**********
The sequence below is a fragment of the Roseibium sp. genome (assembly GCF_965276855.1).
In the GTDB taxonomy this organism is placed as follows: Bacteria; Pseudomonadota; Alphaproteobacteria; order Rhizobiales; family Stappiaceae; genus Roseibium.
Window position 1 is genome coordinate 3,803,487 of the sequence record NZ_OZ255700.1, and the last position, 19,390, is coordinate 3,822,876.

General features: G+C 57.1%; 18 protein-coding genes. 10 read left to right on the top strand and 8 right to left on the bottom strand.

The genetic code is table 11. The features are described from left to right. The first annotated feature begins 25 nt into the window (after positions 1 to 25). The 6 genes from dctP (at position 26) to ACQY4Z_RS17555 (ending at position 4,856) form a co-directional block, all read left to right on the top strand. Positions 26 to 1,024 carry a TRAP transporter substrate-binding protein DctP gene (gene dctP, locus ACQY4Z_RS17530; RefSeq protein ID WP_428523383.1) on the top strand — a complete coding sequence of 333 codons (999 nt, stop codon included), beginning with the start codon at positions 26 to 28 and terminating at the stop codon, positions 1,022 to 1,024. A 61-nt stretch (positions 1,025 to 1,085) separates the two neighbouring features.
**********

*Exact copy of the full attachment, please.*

The sequence below is a fragment of the Roseibium sp. genome (assembly GCF_965276855.1).
In the GTDB taxonomy this organism is placed as follows: Bacteria; Pseudomonadota; Alphaproteobacteria; order Rhizobiales; family Stappiaceae; genus Roseibium.
Window position 1 is genome coordinate 3,803,487 of the sequence record NZ_OZ255700.1, and the last position, 19,390, is coordinate 3,822,876.

General features: G+C 57.1%; 18 protein-coding genes. 10 read left to right on the top strand and 8 right to left on the bottom strand.

The genetic code is table 11. The features are described from left to right. The first annotated feature begins 25 nt into the window (after positions 1 to 25). The 6 genes from dctP (at position 26) to ACQY4Z_RS17555 (ending at position 4,856) form a co-directional block, all read left to right on the top strand. Positions 26 to 1,024 carry a TRAP transporter substrate-binding protein DctP gene (gene dctP, locus ACQY4Z_RS17530; RefSeq protein ID WP_428523383.1) on the top strand — a complete coding sequence of 333 codons (999 nt, stop codon included), beginning with the start codon at positions 26 to 28 and terminating at the stop codon, positions 1,022 to 1,024. A 61-nt stretch (positions 1,025 to 1,085) separates the two neighbouring features.